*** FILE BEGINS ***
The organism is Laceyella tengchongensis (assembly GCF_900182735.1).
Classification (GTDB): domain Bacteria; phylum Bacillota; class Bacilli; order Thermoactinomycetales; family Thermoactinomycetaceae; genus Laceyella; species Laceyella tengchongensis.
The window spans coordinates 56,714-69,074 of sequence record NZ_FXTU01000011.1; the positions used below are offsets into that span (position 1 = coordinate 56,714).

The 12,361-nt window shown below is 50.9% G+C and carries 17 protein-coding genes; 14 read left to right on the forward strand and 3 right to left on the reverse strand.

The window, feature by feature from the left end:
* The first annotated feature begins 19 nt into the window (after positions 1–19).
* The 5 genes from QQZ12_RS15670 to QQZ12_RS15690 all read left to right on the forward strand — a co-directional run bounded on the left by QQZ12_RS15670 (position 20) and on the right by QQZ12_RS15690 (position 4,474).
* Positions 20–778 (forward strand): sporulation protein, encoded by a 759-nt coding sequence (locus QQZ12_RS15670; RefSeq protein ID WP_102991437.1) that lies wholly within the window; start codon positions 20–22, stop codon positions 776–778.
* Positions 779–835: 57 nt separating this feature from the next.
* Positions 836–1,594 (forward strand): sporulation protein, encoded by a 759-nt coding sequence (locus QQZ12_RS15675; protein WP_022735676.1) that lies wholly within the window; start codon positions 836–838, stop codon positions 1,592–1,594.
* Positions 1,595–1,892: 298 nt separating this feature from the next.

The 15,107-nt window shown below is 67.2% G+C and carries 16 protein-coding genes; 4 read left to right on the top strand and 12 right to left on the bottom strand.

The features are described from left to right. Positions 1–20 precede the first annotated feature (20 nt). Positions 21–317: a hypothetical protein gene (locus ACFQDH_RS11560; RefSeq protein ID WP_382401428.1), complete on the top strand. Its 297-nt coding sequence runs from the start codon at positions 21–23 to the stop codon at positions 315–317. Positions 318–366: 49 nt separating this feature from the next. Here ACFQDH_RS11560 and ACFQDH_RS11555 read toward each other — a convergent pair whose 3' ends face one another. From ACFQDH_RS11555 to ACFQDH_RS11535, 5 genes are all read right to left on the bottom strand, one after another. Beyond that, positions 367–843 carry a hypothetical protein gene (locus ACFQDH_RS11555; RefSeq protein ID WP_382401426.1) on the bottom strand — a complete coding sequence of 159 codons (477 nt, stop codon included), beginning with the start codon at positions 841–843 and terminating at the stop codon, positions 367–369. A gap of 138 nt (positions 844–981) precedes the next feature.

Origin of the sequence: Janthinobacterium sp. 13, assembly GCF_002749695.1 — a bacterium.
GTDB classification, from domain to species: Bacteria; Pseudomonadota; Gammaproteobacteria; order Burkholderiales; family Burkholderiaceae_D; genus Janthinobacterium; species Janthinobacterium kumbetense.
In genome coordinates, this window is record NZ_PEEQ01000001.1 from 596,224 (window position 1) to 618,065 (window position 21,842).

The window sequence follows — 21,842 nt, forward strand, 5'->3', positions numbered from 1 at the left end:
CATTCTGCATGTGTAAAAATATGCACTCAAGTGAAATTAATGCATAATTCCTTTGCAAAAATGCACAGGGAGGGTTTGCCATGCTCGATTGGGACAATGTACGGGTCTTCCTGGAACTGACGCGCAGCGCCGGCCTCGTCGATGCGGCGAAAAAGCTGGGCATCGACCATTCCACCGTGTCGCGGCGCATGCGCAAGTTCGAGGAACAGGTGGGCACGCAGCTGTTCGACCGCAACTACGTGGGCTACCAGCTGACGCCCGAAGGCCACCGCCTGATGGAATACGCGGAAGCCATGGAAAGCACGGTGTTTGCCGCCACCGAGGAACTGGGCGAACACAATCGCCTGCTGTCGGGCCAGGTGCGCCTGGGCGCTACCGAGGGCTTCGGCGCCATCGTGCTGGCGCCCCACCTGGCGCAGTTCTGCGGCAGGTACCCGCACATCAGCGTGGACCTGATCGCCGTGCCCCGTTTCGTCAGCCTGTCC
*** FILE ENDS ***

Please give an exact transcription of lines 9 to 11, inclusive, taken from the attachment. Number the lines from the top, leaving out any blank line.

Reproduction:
* Positions 779–835: 57 nt separating this feature from the next.
* Positions 836–1,594 (forward strand): sporulation protein, encoded by a 759-nt coding sequence (locus QQZ12_RS15675; protein WP_022735676.1) that lies wholly within the window; start codon positions 836–838, stop codon positions 1,592–1,594.
* Positions 1,595–1,892: 298 nt separating this feature from the next.